Moreno Bondi was born in Carrara in 1959.
After graduating, he began teaching in Academies of Fine Arts, becoming Full Professor of Painting Techniques first in Carrara in 1987 and then later in Rome, the city where he now lives and works.
From the outset, he has undertaken painstaking study and research into the techniques and materials used in classical painting, completely won over as he was by the power of Caravaggio’s painting and the vigorous strength of Michelangelo’s sculpture. From this admiration sprang the firmly held belief that artistic expression today must be reunited once again with the vast cultural heritage of the great masters, not least by reclaiming knowledge of their technical and practical genius. Therefore Moreno Bondi’s painting, while enrichened by his artistic experience of the contemporary to which intellectually he belongs, is also deeply rooted in the history of art and sustained by his thoroughgoing knowledge of materials and techniques.
Long and painstaking research, detailed study of 16th and 17th century manuals and extensive experimentation with oils, resins and pigments, have allowed Bondi to master pictorial techniques and the jealously guarded alchemy of materials used by the great masters of the past, so that he has been able to reclaim, and to employ with masterly expertise the previously lost technique of “fresco on fresco”.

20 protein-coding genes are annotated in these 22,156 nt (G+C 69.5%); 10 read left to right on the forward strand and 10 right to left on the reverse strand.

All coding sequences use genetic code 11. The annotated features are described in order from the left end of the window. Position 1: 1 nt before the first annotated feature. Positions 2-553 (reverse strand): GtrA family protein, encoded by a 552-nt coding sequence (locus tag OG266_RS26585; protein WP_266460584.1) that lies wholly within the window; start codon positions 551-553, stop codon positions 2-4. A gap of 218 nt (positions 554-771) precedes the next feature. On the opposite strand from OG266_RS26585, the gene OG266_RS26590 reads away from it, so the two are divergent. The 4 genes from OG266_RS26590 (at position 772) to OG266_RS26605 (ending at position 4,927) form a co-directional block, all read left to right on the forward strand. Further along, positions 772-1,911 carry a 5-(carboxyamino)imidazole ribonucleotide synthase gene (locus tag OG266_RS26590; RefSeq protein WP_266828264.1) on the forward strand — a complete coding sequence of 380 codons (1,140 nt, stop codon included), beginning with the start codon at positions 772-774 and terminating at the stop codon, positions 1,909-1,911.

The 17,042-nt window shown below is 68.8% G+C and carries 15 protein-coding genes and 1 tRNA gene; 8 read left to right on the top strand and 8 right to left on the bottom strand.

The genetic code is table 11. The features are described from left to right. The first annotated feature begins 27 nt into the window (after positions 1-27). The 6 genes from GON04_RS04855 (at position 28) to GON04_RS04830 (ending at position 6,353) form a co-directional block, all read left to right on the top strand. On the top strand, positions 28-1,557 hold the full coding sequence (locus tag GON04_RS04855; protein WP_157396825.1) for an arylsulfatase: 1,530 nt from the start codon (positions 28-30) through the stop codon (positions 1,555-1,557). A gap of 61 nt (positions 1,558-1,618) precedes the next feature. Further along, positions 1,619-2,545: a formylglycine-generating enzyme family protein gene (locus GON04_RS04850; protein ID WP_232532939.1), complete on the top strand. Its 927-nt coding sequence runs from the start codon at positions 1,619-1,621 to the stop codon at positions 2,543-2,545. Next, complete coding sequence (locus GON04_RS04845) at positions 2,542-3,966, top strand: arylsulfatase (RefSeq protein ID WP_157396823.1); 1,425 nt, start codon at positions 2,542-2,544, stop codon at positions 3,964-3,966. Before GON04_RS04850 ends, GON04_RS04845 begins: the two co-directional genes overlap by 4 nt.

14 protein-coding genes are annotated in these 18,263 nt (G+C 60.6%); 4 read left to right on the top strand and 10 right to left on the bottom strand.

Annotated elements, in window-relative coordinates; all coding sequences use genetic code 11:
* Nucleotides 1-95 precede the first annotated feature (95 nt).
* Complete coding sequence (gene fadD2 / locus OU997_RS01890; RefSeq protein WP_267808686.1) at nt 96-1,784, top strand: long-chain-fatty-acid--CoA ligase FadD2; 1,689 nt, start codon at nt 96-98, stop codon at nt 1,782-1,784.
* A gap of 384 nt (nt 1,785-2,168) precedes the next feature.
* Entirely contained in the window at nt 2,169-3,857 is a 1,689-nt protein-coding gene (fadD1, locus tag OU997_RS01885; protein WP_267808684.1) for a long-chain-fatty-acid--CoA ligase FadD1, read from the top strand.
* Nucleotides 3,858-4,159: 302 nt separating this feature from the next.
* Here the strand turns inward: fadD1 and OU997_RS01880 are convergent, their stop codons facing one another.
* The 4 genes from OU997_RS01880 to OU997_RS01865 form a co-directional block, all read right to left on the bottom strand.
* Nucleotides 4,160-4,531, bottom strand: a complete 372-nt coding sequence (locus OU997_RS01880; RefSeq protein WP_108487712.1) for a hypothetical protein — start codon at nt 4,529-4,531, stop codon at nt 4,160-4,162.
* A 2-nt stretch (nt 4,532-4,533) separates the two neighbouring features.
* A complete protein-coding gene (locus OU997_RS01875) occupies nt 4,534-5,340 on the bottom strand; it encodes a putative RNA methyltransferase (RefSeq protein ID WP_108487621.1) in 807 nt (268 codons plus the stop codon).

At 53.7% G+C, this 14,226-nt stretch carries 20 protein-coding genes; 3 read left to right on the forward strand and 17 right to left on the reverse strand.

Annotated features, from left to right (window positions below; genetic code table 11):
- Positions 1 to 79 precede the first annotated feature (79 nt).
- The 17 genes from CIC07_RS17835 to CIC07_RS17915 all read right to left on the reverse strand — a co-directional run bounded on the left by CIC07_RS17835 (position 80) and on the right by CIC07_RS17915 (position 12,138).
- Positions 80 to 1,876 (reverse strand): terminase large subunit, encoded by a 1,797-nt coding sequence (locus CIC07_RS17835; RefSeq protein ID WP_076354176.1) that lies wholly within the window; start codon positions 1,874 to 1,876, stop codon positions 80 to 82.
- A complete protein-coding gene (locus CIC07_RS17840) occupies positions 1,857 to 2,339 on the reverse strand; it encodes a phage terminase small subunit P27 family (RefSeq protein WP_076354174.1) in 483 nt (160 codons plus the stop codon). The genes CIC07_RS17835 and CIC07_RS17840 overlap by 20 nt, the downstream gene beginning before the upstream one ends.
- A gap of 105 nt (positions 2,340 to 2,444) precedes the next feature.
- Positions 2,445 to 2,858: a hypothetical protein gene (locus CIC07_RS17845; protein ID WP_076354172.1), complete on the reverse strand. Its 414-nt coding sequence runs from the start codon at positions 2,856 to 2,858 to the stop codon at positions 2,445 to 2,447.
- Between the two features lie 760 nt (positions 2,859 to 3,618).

In his long academic and professional career (as Chair of Painting Techniques at the Academy of Fine Arts since 1987), Moreno Bondi has looked for a comparison with the great artistic tradition, using painting and sculpture with ability.
Bondi is inspired by the icons of art: he isolates them from time and space; he represents them in an abstract atmosphere that produces a neo Caravaggio-like metaphysics figuration.
“Moreno Bondi -writes Antonio Paolucci- has devoted years to the study of traditional painting techniques. He knows as nobody else the masters’ craft of the great centuries and knows how to replicate it with absolute mimetic wisdom. (…) His painting suggests a mirror that reflects the icons of ancient art, only the mirror is broken. It reflects Michelangelo and Caravaggio in disjointed fragments, reassembled according to an order that follows the mind and symbols of their own time”.
Antonio Paolucci, Former Minister of Cultural Heritage Ministry and Director of Vatican Museums)